A United States navy yard, officially known as the Portsmouth Navy Yard, is on an island of the Piscataqua but within the township of Kittery, Maine.
Portsmouth and Dover are the oldest permanent settlements in the state.
This settlement, with jurisdiction over all the territory now included in Portsmouth, New Castle and Greenland, and most of that in Rye, was known as " Strawberry Banke " until 1653, when it was incorporated (by the government of Massachusetts) under the name of Portsmouth.
In 1679, however, New Hampshire was constituted a separate province, and Portsmouth was the capital until 1775.
In 1693 New Castle (pop. 1900, 581), then including the greater part of the present township of Rye, was set apart from Portsmouth, and in 1703 Greenland (pop. 1900, 607) was likewise set apart.
In December 1 774 a copy of the order prohibiting the exportation of military stores to America was brought from Boston to Portsmouth by Paul Revere, whereupon the Portsmouth Committee of Safety organized militia companies, and captured the fort (Dec. 14).
In 1849 Portsmouth was chartered as a city.
Portsmouth was the birthplace of Governor Benning Wentworth (1696-1770) and his nephew Governor John Wentworth (1737-1820); of Governor John Langdon (1739-1819); of Tobias Lear (1762-1816), the private secretary of General Washington from 1785 until Washington's death, consul-general at Santo Domingo in 1802-1804, and negotiator of a treaty with Tripoli in 1805; of Benjamin Penhallow Shillaber (1814-1890), humorist, who is best known by his Life and Sayings of Mrs Partington (1854); of James T.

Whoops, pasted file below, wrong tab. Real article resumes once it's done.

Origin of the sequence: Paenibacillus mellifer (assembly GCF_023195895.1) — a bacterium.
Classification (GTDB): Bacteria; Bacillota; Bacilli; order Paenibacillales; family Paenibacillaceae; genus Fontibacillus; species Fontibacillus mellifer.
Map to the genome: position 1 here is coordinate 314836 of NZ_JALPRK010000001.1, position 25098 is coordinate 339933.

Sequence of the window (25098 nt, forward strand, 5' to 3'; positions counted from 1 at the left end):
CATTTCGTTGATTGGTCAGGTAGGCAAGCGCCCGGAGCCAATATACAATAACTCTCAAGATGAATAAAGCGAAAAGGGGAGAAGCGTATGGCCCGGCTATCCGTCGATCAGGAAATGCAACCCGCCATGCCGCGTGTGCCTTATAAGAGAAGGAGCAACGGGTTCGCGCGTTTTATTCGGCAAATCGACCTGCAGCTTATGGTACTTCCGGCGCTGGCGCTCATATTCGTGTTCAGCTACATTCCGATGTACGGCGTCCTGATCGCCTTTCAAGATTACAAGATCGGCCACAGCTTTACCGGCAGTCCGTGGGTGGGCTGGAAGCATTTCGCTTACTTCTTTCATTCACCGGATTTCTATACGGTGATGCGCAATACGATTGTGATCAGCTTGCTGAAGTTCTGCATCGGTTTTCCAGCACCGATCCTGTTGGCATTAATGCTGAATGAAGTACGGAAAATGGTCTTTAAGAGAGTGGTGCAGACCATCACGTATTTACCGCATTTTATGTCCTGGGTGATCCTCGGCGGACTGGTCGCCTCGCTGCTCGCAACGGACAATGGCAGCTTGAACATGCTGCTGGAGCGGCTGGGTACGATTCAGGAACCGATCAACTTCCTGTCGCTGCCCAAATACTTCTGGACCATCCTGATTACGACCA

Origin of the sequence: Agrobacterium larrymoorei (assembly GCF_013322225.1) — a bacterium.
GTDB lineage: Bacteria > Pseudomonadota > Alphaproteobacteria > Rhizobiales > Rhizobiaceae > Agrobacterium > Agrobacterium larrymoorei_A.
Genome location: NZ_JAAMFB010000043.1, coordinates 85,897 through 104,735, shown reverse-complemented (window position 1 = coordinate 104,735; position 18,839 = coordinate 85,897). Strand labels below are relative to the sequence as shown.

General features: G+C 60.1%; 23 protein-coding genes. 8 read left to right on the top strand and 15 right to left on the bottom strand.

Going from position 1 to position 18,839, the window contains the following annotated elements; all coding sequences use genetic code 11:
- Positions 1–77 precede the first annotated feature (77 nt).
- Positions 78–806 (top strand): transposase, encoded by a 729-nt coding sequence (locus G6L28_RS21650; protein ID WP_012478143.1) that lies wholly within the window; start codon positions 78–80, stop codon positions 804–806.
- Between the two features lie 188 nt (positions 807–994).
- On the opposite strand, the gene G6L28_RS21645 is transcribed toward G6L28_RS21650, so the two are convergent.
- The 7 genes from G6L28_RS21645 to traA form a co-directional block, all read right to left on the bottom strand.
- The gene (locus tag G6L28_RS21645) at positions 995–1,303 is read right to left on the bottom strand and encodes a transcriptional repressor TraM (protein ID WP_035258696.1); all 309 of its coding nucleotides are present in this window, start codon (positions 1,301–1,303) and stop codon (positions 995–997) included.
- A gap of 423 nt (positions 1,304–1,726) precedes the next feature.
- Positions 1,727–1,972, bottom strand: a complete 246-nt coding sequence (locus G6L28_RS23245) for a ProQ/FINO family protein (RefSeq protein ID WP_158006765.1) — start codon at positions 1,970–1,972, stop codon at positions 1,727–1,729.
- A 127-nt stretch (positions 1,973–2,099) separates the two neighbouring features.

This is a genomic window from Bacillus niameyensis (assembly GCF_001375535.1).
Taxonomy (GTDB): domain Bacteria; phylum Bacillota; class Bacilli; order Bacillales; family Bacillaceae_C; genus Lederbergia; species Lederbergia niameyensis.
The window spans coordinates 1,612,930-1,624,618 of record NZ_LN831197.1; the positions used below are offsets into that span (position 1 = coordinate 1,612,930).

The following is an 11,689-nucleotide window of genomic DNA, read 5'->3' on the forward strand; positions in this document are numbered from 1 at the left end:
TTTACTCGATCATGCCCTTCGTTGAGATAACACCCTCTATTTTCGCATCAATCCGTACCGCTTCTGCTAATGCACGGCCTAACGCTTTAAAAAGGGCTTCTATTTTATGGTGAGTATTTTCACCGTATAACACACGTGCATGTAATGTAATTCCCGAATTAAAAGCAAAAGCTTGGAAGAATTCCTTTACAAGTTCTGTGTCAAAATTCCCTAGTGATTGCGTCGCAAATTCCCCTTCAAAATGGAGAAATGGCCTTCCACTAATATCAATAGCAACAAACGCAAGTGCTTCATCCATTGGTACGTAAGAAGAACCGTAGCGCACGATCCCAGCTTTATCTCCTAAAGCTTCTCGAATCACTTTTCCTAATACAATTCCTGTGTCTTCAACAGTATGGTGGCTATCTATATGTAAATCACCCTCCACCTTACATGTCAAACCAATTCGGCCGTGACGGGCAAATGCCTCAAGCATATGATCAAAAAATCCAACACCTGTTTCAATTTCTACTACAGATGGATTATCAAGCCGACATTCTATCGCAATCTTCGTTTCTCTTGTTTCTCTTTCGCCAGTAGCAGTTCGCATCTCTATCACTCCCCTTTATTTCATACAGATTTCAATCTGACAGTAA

From 1807 to 1816 Portsmouth was the home of Daniel Webster.
Portsmouth, Ohio >>
One of the first great public improvements made within the state was the connexion of these waterways by two canals - the Ohio & Erie Canal from Cleveland to Portsmouth, and the Miami & Erie Canal from Toledo to Cincinnati.
Next year he was appointed captain of the steam reserve at Portsmouth; and after serving three years in that capacity, he remained at Portsmouth as flag-captain to the commander-in-chief until 1886, when he was retired by superannuation before he had attained flag rank.
The first charter was that granted by the prior and convent in 1252, by which Weymouth was made a free borough and port for all merchants, the burgesses holding their burgages by the same customs as those of Portsmouth and Southampton.
He became commissioner of the dockyard at Portsmouth and governor of the Naval Academy.
In 1780, on the occasion of the king's visit to Portsmouth, he was made a baronet.
He was secretary of the navy in 1831-1834, secretary of the treasury in 1834-1841, and associate justice of the U.S. Supreme Court from 1846 until his death, at Portsmouth, New Hampshire, on the 4th of September 1851.
The Portsmouth Road from the south-west is well marked as far as Lambeth, under the names of Wandsworth, High Street, St John's Hill, Lavender Hill and Wandsworth Road.
It lies at the head of a creek opening into the northwestern corner of Portsmouth harbour.
Of Fareham, on Portsmouth harbour, are the interesting ruins of Porchester Castle, an extensive walled enclosure retaining its Norman keep, and exhibiting in its outer walls considerable evidence of Roman workmanship; Professor Haverfield, however, denies that it occupies the site of the Roman Portus Magnus.